Hata

Research Interests:
Mechanisms of growth factor signaling in the control of cell growth and differentiation of vascular cells

Summary:
Research in the Hata lab focuses on the role of the BMP/TGF signaling pathway in the maintenance of vascular homeostasis, control of vascular injury repair, and pathogenesis of vascular diseases, including idiopathic pulmonary arterial hypertension (IPAH), hereditary hemorrhagic telangiectasia (HHT), restenosis, and atherosclerosis. Our approach is to study gene mutations identified among patients with IPAH or HHT and elucidate how these gene products affect the signaling pathway as well as vascular physiology using both cell culture and animal models.

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Michael Gropper, M.D., Ph.D.

Gropper

Research Interests:
Transfusion related acute lung injury, acute respiratory failure, acute respiratory distress syndrome, sepsis, ventilator associated pneumonia, resuscitation, mechanical ventilation, critical care outcomes

Summary:
My research interests are all focused on improving outcomes in critically ill patients in the ICU. These interests range from basic scientific questions regarding the mechanisms of harm from blood transfusions to asking about whether we efficiently utilize our precious resources, particularly at the end of life.

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Stanton A Glantz, Ph.D.

Glantz

Research Interests:
Mechanics of cardiac function (experimental and theoretical); environmental tobacco smoke and tobacco control policy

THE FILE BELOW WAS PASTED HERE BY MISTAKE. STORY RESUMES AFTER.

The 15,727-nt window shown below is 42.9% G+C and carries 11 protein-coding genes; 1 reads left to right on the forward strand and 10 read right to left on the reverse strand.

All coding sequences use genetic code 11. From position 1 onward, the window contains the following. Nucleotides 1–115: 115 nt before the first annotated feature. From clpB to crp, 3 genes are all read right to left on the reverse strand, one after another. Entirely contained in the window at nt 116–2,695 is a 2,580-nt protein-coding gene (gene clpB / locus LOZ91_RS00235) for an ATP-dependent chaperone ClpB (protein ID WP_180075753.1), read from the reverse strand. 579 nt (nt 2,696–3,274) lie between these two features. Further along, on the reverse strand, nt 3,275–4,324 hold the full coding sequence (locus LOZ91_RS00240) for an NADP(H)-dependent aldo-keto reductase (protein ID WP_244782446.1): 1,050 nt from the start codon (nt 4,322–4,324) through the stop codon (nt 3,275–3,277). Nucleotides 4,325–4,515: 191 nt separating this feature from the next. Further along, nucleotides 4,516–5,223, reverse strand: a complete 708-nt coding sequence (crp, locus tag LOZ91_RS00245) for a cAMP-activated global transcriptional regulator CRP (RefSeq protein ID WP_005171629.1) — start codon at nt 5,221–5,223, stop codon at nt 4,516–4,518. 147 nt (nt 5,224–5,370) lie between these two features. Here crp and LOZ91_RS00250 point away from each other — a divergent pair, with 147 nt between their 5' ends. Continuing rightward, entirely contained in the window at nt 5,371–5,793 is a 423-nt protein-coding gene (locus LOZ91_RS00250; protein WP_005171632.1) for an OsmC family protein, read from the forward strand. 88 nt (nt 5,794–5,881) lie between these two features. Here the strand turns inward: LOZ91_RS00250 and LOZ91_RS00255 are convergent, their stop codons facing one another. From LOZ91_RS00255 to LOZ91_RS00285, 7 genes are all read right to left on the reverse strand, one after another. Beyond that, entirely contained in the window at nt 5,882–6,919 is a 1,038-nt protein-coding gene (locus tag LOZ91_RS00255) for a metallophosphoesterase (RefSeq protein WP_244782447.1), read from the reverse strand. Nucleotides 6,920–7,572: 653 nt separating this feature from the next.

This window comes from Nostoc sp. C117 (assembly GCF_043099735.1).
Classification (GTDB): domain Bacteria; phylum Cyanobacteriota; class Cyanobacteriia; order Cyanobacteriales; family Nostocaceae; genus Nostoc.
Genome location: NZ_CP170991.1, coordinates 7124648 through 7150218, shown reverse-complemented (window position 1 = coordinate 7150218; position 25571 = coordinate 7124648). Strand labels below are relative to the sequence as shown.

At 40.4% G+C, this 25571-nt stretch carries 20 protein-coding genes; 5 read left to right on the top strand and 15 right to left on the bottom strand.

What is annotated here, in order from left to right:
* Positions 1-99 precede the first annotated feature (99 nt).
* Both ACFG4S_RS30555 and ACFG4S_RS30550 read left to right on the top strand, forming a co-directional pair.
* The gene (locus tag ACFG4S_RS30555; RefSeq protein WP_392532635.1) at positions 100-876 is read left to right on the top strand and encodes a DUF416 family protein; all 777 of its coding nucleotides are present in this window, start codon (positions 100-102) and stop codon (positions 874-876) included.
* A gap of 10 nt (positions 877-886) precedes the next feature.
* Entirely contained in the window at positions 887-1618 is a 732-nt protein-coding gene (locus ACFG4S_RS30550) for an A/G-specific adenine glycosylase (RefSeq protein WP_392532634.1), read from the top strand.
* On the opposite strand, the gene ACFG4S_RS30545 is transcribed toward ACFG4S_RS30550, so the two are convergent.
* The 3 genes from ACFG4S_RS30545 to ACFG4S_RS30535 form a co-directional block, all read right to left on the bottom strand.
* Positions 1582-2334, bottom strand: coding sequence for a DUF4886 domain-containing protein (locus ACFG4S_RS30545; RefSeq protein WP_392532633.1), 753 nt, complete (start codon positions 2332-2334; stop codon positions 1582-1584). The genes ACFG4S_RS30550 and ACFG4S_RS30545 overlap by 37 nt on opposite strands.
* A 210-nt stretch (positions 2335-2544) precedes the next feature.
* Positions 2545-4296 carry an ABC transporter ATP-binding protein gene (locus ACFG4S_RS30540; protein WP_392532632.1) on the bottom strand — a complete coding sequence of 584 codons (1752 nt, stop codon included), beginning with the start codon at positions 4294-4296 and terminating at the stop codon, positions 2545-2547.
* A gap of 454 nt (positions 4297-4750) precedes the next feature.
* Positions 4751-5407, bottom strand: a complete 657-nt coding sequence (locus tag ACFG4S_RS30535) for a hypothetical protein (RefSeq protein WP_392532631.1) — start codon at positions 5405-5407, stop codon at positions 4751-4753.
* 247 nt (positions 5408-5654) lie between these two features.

Summary:
Dr Glantz studies the effectiveness of different tobacco control strategies, particularly in the context of large state-run tobacco control programs, how the tobacco industry works to systematically distort the scientific process and animal and human studies of the effects of passive smoking on the heart.

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Jeffrey R Fineman, M.D.

Fineman

Research Interests:
Endothelial regulation of the pulmonary circulation during normal development and during the development of pediatric pulmonary hypertension disorders. Endothelial dysfunction in pediatric pulmonary hypertension

Summary:
Pulmonary hypertension, high blood pressure in the lungs, is a serious disorder in subsets of neonates, infants, and children. These include newborns with persistent pulmonary hypertension of the newborn (PPHN), children with congenital heart defects, and teenagers and young adults with primary pulmonary hypertension. The vascular endothelium (the cells that line the blood vessels in the lungs), via the production of vasoactive factors such as nitric oxide and endothelin-1, are important regulators of the tone and growth of pulmonary blood vessels. We utilize an integrated physiologic, biochemical, molecular, and anatomic approach, to study the potential role of aberrant endothelial function in the pathophysiology of pulmonary hypertensive disorders. To this end, we utilize fetal surgical techniques to create animal models of congenital heart disease, and investigate the early role of endothelial alterations in the pathophysiology of pulmonary hypertension secondary to congenital heart disease with increased pulmonary blood flow. Our clinical research interests include the use of pulmonary vasodilator therapy for pediatric pulmonary hypertension, and the use of peri-operative BNP levels as marker of outcome following repair of congenital heart disease.

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John Vincent Fahy, M.D.